Gagosian Gallery, Hong Kong, Sep 12 – Nov 5, 2016
By Ellen Oredsson
Anish Kapoor’s recent solo exhibition at the Gagosian, his first in Hong Kong, serves as both an introduction to his oeuvre and a subversion of it. The exhibition guides us through works from the past decade, starting with Kapoor’s iconic mirrored surfaces and moving into new, ongoing explorations of sculpture and sensory experiences.
Entering the gallery, Mirror (Black) (2014) hits the viewer with the sheer force of its materiality. In this first section, reflective surfaces highlight the interaction between subject and object, with Mirror’s dark, concave facade destabilising perspective. Similarly, Vertigo (2006), a large mirrored wave, dominates the gallery with its warped convex/concave structure, reflecting distorted images back at the viewer. More unassuming is Right Angle Triangle Twist (2016), a smaller work that takes the warped mirror of Vertigo and keeps twisting it, confronting the viewer’s sense of space and reality.
The exhibition’s second section illustrates a new direction in Kapoor’s art, with heavy slabs of stone lying on the floor. Compared to Kapoor’s immaculate mirrored surfaces, they are imperfect: corners are broken off, colours are uneven and edges are rough. The voids carved into them are contrastingly smooth and deep.
These works create a new sense of distance between subject and object. Gossamer (2015) and Stone Saddle (2016), two heavy blocks of stone with stretched wells carved into their centres, contain deep voids inside their rough facades; however, as they lie flat on the ground, we cannot gaze into and be enveloped by them. Instead, viewers interact with the pieces as objects rather than simply as sensory experiences. As such, their figurative qualities become clearer: they draw on an artistic tradition of vaginal imagery, featuring narratives beyond the ones between object and viewer.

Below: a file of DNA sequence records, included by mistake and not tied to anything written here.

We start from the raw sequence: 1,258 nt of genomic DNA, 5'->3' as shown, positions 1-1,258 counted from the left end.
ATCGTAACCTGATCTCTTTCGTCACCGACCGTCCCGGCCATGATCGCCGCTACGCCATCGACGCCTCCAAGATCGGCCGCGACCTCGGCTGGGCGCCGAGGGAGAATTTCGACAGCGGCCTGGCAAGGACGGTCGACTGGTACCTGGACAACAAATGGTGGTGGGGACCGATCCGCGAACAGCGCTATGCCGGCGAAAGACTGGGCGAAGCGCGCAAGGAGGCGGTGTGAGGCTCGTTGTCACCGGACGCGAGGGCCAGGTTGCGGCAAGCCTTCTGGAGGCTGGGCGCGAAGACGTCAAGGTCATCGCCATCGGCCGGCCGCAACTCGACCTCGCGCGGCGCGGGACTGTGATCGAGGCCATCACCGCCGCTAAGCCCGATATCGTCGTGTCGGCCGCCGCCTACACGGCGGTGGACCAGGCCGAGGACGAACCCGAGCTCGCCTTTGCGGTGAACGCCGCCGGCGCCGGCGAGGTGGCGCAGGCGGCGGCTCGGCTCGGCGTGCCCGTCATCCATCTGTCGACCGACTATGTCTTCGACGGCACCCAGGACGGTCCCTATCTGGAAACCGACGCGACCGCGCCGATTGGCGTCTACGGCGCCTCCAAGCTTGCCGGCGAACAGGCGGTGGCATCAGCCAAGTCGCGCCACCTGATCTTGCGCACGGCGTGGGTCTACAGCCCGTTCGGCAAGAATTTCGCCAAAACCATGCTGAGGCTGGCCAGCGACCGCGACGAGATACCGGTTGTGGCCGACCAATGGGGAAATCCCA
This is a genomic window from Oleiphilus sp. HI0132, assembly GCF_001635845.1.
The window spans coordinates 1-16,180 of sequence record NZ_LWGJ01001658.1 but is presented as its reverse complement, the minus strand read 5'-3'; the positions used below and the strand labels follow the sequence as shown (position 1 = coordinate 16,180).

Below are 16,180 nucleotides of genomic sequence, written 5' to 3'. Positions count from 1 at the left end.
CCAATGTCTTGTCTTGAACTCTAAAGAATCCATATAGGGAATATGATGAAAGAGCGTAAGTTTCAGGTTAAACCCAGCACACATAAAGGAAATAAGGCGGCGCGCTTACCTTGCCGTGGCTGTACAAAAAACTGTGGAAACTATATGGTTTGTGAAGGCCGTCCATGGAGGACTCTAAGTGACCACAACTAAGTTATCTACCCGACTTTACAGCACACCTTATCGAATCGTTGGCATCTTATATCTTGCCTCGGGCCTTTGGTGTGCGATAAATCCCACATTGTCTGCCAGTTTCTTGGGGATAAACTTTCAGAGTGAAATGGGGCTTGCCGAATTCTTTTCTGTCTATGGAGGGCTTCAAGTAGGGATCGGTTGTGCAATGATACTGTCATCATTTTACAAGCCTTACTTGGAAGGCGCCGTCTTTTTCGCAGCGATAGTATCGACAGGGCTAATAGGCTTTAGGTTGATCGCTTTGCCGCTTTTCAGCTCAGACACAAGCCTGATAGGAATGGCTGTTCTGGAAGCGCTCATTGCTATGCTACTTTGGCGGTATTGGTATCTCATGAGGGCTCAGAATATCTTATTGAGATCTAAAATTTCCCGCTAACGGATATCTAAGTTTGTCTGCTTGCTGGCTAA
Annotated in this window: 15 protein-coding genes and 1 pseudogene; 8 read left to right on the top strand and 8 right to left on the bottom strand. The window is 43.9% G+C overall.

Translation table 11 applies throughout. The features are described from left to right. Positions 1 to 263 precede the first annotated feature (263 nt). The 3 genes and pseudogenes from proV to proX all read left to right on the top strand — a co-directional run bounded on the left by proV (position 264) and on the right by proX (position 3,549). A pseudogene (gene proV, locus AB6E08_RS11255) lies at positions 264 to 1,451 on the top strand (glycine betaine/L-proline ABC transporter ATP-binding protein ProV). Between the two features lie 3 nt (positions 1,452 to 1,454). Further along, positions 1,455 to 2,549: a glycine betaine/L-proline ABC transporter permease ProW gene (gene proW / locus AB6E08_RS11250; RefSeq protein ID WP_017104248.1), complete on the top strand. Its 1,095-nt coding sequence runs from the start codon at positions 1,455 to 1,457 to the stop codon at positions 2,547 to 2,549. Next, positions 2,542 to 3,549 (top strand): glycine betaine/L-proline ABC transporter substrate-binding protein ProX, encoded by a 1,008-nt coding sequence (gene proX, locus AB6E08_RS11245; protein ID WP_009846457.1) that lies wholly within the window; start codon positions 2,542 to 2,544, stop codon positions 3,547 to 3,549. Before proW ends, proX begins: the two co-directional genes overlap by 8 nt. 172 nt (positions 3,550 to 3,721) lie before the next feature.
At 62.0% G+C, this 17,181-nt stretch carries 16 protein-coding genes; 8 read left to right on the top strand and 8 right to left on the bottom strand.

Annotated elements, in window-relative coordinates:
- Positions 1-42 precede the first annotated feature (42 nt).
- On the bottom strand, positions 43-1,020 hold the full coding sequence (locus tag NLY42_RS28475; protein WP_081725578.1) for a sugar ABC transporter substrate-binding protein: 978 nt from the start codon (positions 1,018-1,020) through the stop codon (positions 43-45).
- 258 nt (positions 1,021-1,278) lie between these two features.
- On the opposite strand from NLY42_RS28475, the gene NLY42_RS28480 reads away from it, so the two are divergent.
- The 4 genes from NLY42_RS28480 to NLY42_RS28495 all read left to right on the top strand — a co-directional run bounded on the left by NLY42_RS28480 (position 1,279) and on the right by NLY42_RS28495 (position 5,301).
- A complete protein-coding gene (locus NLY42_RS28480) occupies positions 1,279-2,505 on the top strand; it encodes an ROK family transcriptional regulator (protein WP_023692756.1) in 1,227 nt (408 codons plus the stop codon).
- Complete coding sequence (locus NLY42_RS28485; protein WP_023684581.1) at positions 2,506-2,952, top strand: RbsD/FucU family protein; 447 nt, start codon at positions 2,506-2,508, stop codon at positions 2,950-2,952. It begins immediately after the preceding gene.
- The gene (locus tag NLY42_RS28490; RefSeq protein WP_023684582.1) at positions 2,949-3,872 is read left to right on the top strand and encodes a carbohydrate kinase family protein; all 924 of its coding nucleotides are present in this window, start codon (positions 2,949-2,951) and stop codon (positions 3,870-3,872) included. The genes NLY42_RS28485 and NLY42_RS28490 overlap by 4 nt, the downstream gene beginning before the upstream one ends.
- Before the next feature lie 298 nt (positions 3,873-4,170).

This blurring of the boundaries between the figurative and the abstract is certainly not new for Kapoor, who has frequently used imagery from the female body to evoke emotional responses. The presence of figurative imagery nevertheless disrupts the sensory, interior experiences that we otherwise expect: a fascinating but occasionally frustrating interruption. Works such as Hysterical Sexual (2016) and Clip (2015) invite contemplation of their polished materiality; at the same time, their references to sex impede this contemplation. Their focus on surface is at odds with imagery that is intimate and loaded, and the juxtaposition ultimately leads nowhere.
Much of Kapoor’s previous work with voids explores the idea of the non-object, and with the reintroduction of the figurative object into his voids, Kapoor seems to simultaneously question the removal of the object and challenge the object’s very existence. He draws on this intriguing tension in Chamber 3 (2016), in which a void covered in gold leaf is carved into one side of the stone, its luminosity blurring perception of its depth. On the opposite side Kapoor has used pencil to scrawl an approximation of the void’s shape, forcing it into figurative, two-dimensional form and opposing its glossy perfection. The piece, in which both sides of Kapoor’s work co-exist and challenge each other – perfection and imperfection; the object and the void – epitomises this quietly captivating exhibition.